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With home heating bills on the rise, new reports show harms of botched Peoples Gas pipe replacement program
With colder weather imminent and rising gas commodity prices predicted to increase Chicago gas utility bills by 35% this winter, two new reports demonstrate that Chicago is facing a home heating affordability crisis, driven by the mismanaged, misdirected Peoples Gas pipe replacement program.
According to a report submitted to the Illinois Commerce Commission Monday, 21% of Chicago gas utility customers were behind on their bills in October, collectively $121 million behind. This amount is two times more than the amount ComEd customers were behind on electric bills, despite ComEd having almost five times as many residential customers. Gas utility debt is concentrated in Chicago’s majority black communities; for example, in Englewood, 53% of customers are behind on their bills, by an average amount of $1,046.
According to the third quarter report released Friday on the troubled Peoples Gas pipe replacement program, the utility’s average customer paid a $13.54 monthly surcharge for the program over the past quarter — roughly twelve times the $1.14 per month the legislature was told customers would pay when it passed a law authorizing the surcharge in 2013. Over the quarter, the average customer paid more for the surcharge than for gas itself.
“The mismanaged Peoples Gas pipe replacement program is not only failing to address safety risks like it’s supposed to, but is also unnecessarily making bills unaffordable for a broad swath of Chicagoans,” said Illinois PIRG Education Fund Director Abe Scarr. “For years, state lawmakers have allowed this unaccountable program to continue without proper oversight. They should start reining it in this winter.”
The surcharge, granted to gas utilities two years after ComEd won automatic “formula” rate hikes at the beginning of its bribery scheme, operates like a formula rate for more than half of Peoples Gas’ annual capital spending, providing guaranteed profits and minimal regulatory oversight.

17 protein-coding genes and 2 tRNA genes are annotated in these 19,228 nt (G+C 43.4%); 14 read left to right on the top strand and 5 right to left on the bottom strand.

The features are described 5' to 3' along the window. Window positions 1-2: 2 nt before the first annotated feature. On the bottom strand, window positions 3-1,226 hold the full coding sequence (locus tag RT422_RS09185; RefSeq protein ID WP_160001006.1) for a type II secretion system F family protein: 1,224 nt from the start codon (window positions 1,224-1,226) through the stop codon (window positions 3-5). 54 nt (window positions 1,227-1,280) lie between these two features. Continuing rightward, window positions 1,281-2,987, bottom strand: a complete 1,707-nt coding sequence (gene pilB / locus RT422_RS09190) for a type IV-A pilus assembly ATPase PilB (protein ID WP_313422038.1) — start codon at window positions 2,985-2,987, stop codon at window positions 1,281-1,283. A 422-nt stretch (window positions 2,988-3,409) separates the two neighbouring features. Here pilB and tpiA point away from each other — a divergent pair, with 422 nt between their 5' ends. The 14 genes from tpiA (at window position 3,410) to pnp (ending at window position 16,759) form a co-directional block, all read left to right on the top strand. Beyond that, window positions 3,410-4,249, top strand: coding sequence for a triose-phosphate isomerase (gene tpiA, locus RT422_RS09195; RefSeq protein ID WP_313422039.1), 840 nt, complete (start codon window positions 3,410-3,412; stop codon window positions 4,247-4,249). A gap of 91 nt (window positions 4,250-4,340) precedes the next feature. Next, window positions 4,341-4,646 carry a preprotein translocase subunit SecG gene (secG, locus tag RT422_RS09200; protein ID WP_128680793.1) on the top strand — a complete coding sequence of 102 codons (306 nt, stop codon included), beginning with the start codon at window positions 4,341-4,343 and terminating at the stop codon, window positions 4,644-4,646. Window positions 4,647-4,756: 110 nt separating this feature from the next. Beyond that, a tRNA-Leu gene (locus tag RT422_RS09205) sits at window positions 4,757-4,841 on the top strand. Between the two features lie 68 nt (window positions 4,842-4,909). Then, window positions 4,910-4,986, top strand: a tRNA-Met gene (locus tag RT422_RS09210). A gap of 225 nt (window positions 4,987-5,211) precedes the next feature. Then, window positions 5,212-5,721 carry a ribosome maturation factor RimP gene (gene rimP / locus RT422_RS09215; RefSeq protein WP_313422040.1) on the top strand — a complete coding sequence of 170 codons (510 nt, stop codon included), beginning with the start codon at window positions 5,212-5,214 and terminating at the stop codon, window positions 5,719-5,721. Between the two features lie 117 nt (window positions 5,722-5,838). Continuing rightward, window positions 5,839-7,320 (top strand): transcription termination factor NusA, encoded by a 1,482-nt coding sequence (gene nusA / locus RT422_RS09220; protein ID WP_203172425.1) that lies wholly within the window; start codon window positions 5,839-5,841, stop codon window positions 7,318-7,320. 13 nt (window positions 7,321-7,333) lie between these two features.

The two other gas utilities covered by the surcharge law, suburban Nicor and downstate Ameren, have also spent aggressively under the surcharge, leading to rate increases. For example, if the Illinois Commerce Commission approves a proposed order currently before it, Nicor will have raised delivery rates by almost 80% in under four years. Spending conducted under the surcharge is a significant contributor to this increase in delivery rates: in recent years, spending under the surcharge has accounted for half of Nicor’s overall capital spending, a major driver of delivery rate hikes. The pending rate increase is in addition to bill increases caused by the spike in gas prices, which is predicted to increase the average Nicor gas customer’s bill by 48% over last winter.
While the Peoples Gas pipe replacement program was relatively productive over the quarter, it remains behind schedule for the year, having retired 91% of the miles of gas mains it had planned to by the end of the third quarter. It was also once again over budget: the program has cost $213 million so far this year, $3.89 million per mile of pipe retired, which is 15% more than planned. This marks the fifteenth consecutive quarter that the program has been behind schedule and over budget — every quarter since the company began reporting quarterly in 2018.
In contrast, over the entire year in 2006, Peoples Gas spent $50 million in 2021 inflation-adjusted dollars to replace 47 miles of main at a relatively scant $1 million per mile retired.
Gov. JB Prtizker and state Attorney General Kwame Raoul have supported legislation to end the surcharge that Peoples Gas is using to recover costs of the pipe replacement program. That followed calls from Chicago Mayor Lori Lightfoot and the Chicago City Council for the state to take action. The policy change is supported by a coalition of 36 consumer, environmental and community organizations
An engineering study released last year echoed previous outside reviews, finding that the program was failing to achieve its public safety purpose by rapidly replacing pipes at risk of failure. The study concluded that the program “has not coincided with a noticeable reduction in pipeline failure rates -- particularly in the last decade.
Illinois PIRG Education Fund has argued for years that the program is failing to reduce system risk in proportion to the billions of dollars Peoples Gas is spending for two main reasons. First, Peoples Gas is prioritizing an overhaul of its system from low to medium pressure over replacing at-risk pipes. Further, Peoples Gas has chronically mismanaged the program. Access Illinois PIRG Education Fund’s detailed report on the program at: https://illinoispirg.org/feature/ilp/tragedy-errors
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